(This is joint work with Martin Pizarro). We prove that for any prime p the theory of separably closed fields of characteristic p is equational. This was known before for finite degree of imperfection.
In Ramsey Theory, ultrafilters often play an instrumental role.
By using nonstandard models of the integers, one can replace those
third-order objects (ultrafilters are families of subsets) by simple
In this talk we present a nonstandard technique that is grounded
on the above observation, and show its use in proving some new results
in Ramsey Theory of Diophantine equations.
In this talk, we will continue with basics of measurable cardinals and their relationship to non-trivial elementary embeddings. We proceed with basic facts about the constructible universe, L. After laying this groundwork, we show L cannot have a measurable cardinal. Time permitting, we will discuss the dichotomy introduced by Jensen's covering lemma: either L is a good approximation to V, or there is a non-trivial elementary embedding from L to L.
How complicated are countable torsion-free abelian groups? In particular, are they as complicated as countable graphs? In recent joint work with Shelah, we show it is consistent with ZFC that countable torsion-free abelian groups are $a \Delta^1_2$ complete; in other words, countable graphs can be encoded into them via an absolutely $\Delta^1_2$-map. I discuss this, and the related result: assuming large cardinals, it is independent of ZFC if there is an absolutely $\Delta^1_2$ reduction from Graphs to Colored Trees, which takes non-isomorphic graphs to non-biembeddable colored trees.
A major project in set theory aims to explore the connection between large cardinals and so-called generic absoluteness principles, which assert that forcing notions from a certain class cannot change the truth value of (projective, for instance) statements about the real numbers. For example, in the 80s Kunen showed that absoluteness to ccc forcing extensions is equiconsistent with a weakly compact cardinal. More recently, Schindler showed that absoluteness to proper forcing extensions is equiconsistent with a remarkable cardinal. (Remarkable cardinals will be defined in the talk.) Schindler's proof does not resemble Kunen's, however, using almost-disjoint coding instead of Kunen's innovative method of coding along branchless trees. We show how to reconcile these two proofs, giving a new proof of Schindler's theorem that generalizes Kunen's methods and suggests further investigation of non-thin trees.
In this talk, we will cover the basics of measurable cardinals and their relationship to non-trivial elementary embeddings. We proceed with basic facts about the constructible universe, L. After laying this groundwork, we show L cannot have a measurable cardinal. Time permitting, we will discuss the dichotomy introduced by Jensen's covering lemma: either L is a good approximation to V, or there is a non-trivial elementary embedding from L to L.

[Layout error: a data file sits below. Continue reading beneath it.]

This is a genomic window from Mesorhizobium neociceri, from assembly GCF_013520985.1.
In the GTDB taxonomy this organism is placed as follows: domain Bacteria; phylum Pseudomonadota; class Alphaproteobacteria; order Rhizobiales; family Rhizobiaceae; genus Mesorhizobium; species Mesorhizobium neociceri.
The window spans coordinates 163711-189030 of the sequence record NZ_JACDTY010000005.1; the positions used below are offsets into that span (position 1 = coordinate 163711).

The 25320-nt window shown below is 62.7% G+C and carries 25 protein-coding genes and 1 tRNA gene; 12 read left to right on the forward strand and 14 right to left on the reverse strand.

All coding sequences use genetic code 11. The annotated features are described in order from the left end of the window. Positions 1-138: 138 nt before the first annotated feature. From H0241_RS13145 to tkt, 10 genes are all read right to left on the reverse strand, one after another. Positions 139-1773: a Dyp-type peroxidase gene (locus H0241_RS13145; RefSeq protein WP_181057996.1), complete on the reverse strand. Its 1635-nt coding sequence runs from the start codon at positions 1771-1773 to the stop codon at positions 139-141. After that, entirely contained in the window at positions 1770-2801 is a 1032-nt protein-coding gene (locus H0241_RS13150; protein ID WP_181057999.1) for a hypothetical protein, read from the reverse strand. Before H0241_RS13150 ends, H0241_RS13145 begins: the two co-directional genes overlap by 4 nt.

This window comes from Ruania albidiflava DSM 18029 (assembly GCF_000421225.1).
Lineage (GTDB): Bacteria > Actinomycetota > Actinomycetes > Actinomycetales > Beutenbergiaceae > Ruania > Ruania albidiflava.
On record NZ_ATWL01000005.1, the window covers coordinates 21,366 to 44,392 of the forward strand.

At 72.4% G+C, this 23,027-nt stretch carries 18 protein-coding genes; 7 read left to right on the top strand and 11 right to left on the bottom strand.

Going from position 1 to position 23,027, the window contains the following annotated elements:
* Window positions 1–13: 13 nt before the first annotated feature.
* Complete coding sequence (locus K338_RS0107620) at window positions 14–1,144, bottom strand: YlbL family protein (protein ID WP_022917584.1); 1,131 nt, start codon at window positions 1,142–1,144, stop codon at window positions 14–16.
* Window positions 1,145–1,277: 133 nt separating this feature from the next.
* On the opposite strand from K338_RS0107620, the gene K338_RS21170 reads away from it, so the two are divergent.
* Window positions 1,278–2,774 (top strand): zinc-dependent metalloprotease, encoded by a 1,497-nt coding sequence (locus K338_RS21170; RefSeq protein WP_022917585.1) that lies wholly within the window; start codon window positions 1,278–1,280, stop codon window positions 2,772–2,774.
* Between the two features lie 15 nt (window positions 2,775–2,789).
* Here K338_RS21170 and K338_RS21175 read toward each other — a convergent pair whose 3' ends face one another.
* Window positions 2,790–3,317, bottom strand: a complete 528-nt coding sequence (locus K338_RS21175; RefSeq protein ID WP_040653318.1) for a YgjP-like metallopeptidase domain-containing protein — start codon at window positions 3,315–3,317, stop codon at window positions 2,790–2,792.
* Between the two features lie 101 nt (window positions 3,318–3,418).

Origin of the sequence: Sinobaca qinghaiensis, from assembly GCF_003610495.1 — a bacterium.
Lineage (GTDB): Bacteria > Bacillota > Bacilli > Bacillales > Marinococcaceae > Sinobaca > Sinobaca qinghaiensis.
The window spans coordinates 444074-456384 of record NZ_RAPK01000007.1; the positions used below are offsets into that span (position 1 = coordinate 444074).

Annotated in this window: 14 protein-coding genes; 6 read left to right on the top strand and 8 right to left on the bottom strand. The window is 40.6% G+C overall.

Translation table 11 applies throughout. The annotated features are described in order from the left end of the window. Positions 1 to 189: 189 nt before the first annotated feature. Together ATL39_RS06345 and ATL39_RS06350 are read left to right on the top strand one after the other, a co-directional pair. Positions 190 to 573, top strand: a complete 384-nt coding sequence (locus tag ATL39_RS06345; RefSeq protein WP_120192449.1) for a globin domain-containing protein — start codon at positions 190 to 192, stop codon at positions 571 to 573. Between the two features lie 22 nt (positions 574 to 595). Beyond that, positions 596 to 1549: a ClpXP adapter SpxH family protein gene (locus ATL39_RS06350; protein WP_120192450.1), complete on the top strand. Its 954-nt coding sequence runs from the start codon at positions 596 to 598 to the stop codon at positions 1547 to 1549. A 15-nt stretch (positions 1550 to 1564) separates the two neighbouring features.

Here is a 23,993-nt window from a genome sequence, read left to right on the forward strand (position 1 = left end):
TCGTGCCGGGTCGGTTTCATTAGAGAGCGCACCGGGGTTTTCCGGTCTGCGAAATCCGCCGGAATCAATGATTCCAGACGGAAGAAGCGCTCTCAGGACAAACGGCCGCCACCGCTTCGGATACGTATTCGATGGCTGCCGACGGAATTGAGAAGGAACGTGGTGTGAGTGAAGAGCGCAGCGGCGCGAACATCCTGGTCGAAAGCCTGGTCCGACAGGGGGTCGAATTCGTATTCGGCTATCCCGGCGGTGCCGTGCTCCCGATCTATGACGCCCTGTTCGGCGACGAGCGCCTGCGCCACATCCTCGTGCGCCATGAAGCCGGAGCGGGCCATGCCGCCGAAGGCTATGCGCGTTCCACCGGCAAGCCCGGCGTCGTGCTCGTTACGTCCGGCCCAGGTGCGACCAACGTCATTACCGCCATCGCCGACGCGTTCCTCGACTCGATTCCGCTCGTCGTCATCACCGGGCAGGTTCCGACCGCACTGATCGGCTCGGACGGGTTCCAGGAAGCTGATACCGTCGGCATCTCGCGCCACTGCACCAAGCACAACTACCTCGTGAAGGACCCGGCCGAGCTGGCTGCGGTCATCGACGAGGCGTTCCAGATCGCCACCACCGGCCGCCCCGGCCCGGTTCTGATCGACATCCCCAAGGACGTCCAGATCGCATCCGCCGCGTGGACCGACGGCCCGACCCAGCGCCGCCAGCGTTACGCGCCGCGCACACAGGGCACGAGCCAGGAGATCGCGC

Forcing and elementary embeddings are central topics in set theory. Most of what set theorists have focused on are the study of forcing and elementary embeddings over models of ZFC. In this talk, we focus on forcing and elementary embeddings over models of the Axiom of Determinacy (AD). In particular, we focus on answering the following questions: work in V which models AD. Let P be a forcing poset and g ⊆ P be V -generic.
1) Does V [g] model AD?
2) Is there an elementary embedding from V to V [g]?
Regarding question 1, we want to classify what forcings preserve AD. We show that forcings that add Cohen reals, random reals, and many other well-known forcings do not preserve AD. Regarding question 2, an analogous statement to the famous Kunen’s theorem for models of ZFC, can be shown: suppose V = L(X) for some set X and V models AD, then there is no elementary embedding from V to itself. We conjecture that there are no elementary embeddings from V to itself. We present some of the results discussed above. There is still much work to do to completely answer questions 1 and 2. This is an ongoing joint work with D. Ikegami.
Shelah proved that a certain form of Strong Chang’s Conjecture is equivalent to the statement ``Namba forcing is semiproper". I will present some related results about semiproperness of ``nonreasonable” posets (a notion introduced by Foreman-Magidor). This is joint work with Hiroshi Sakai.
In this talk, I’ll sketch a way of unifying a wide variety of set theoretic approaches for generating new models from old models. The underlying methodology will draw from techniques in Sheaf Theory and the theory of Boolean Ultrapowers.